Thursday, September 30, 2010

The Man With The Beard

The best way to find drugs is to grow a beard. As a result of a bet with Chris and Philip my face looks and feels like an overgrown vagina but I get to claim the title of champion. Our wager was not based on thickness or length, but who could tolerate having one the longest. Chris and Philip shaved but for now, I'm kind of attached to it or rather, it is attached to me. And so when those individuals who sell drugs see someone such as myself with a beard they immediately assume this guy needs to get high. Here in Aruba, a man that hangs out by the cruise ships puts his hand to his lips and asks me if I smoke He asks me three times a week as I run by him, each time as if he's never seen me before. I'm running, sweating and trying to stay conscious in the heat and this man thinks what I'd really like at the moment is some marijuana. At the end of my run as I cool down, walking along the dock towards our dinghy a fisherman says, "Yo, if you ever want to come smoke, just see me, I can get you whatever you need." I could use some water. The Dominican men would grab their face, nod, smile and say Chevo which means goat. Then they'd offer me prostitutes and cocaine. "You look like you do cocaine. Allow me to get you some." said a man in Samana as an introduction.

I get stared at by men and women. Children grab their parents hand tight as they look up at me as I pass. In the middle of the night they wake up screaming for mom. And when she runs in to see what is wrong the child looks at her terrified, "It's the man with the beard, he was in my nightmare." And the mom holds the child, pats it on the back, "Don't worry it's just a dream, he can't get you, it was just a dream." The only way I could be scarier is if I was Muslim or worse, black.
Enjoying coffee and a cigarette at a cafe with my puppy an incident occurred which caused whispers among the other patrons. The curious puppy and the fragile coffee cup met resulting in the dog being doused with semi-hot coffee. She wailed and screamed as if the end was near more scared than actually burned. At the same moment, reacting like she'd trained for moments like this, an overly protective waitress rushed up and doused her a second time with cold water. I laughed while the puppy now sat stunned at the sudden hot and then cold sensations. While the waitress fretted over the dog I looked around at the other tables all watching the scene, like an actor looking out into the audience. A few moments later I heard someone whisper "Did you see what the man with the beard did to that puppy? He dumped hot coffee on her head."Not just that man with the puppy. The man with the beard, as if the beard makes me inherently more evil.

But it's okay because when I hear them whisper "The man with the beard." it reminds me of when I first met Anna and had not a beard but a bird. I was babysitting my friend Josh's cockatoo, CJ, while he was away for a few months. Cockatoos are highly social birds when Josh learned this he started taking CJ to bars. In order to keep the bird comfortable I decided to do the same. The problem was that most bars aren't cockatoo friendly, something about the shitting and feathers in people's drinks. I was kicked out of a couple and tolerated at the rest. It was only at Chez Pierre, where Anna worked, that he was permitted to crawl up the bar, climb on Anna's arm as she shook a martini and dance up and down in rhythm with the shaker, raising the feathers on his head and let out a loud CAAAAAAA. Anna just laughed. A talented bird, CJ's other favorite activity was taking the cocktail straws from the bar, one at a time in his mouth and tossing them on to the floor.  One day speaking with her manager she said, "I think I like someone."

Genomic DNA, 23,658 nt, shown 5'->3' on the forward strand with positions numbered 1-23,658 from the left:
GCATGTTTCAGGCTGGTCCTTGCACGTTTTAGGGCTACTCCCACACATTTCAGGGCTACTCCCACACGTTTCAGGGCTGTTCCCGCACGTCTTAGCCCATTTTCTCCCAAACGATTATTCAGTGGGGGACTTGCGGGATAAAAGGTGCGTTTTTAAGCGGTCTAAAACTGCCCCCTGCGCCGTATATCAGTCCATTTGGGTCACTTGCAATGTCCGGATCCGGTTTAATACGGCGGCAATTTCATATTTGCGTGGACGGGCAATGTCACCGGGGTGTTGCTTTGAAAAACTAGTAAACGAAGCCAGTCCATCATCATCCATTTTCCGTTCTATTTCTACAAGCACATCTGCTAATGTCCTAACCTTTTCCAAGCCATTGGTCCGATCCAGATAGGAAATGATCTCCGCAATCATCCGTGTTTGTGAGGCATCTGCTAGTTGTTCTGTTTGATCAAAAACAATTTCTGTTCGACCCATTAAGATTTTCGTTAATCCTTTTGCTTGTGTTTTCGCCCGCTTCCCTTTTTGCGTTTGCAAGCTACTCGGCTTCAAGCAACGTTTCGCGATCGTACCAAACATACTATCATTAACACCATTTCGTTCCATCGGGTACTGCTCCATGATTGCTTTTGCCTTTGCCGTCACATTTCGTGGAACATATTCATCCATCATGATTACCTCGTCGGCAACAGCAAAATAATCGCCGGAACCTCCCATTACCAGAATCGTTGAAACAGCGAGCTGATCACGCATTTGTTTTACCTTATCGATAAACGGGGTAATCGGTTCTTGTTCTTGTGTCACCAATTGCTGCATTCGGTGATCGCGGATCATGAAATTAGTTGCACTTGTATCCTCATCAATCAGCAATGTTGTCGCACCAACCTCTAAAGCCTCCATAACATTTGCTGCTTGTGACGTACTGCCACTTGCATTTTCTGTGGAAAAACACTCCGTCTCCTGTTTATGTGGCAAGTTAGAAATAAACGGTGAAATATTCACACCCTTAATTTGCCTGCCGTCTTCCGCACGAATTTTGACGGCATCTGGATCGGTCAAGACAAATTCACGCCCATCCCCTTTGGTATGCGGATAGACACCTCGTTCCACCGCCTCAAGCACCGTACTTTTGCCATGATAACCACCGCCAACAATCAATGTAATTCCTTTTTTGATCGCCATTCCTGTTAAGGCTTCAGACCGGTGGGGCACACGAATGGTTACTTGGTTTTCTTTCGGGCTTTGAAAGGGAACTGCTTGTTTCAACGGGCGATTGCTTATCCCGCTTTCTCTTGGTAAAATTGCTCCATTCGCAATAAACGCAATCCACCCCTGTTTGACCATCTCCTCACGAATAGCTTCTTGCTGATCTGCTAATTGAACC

"The man with the bird." she said.

And since Anna and I have been watching the History Channel series "The Most Evil Men in History" the whisper about me dumping coffee on the puppies head also makes me feel like maybe I'm on or should be on that list. Maybe we just haven't gotten to that episode. And I think about the men who are on the list and their facial hair, men like Atilla the Hun and Ivan the Terrible and I wonder if they got offered drugs when they went for a jog. If Ivan really was that terrible or did he just seem to be, like a man with a beard who appears to have dumped coffee on a puppies head.

Wednesday, September 29, 2010

120 Nights in Jail: Night 3

The following post as well as any others under the 120 Days title are from my experiences between November, 2008 and February 2009 at the Wakulla County Jail.

At 5:00 the lights came on, startled I sat up quickly. I looked around and remembered where I was. The inmate in charge of serving breakfast banged on the glass three times and yelled something unintelligible. Later I realized he said, "chow time." I noticed the blanket that was covering my lower half, it appeared to be a reddish brown. It was tattered near the ends with a few holes throughout. I held a piece of it close to my eye to determine what color it was. When closely examined I could see it was actually a combination of green, blue, brown, red, orange, yellow, black and grey like those tightly woven carpets they install in schools and public buildings. I threw the blanket off and went to stand in line to get breakfast.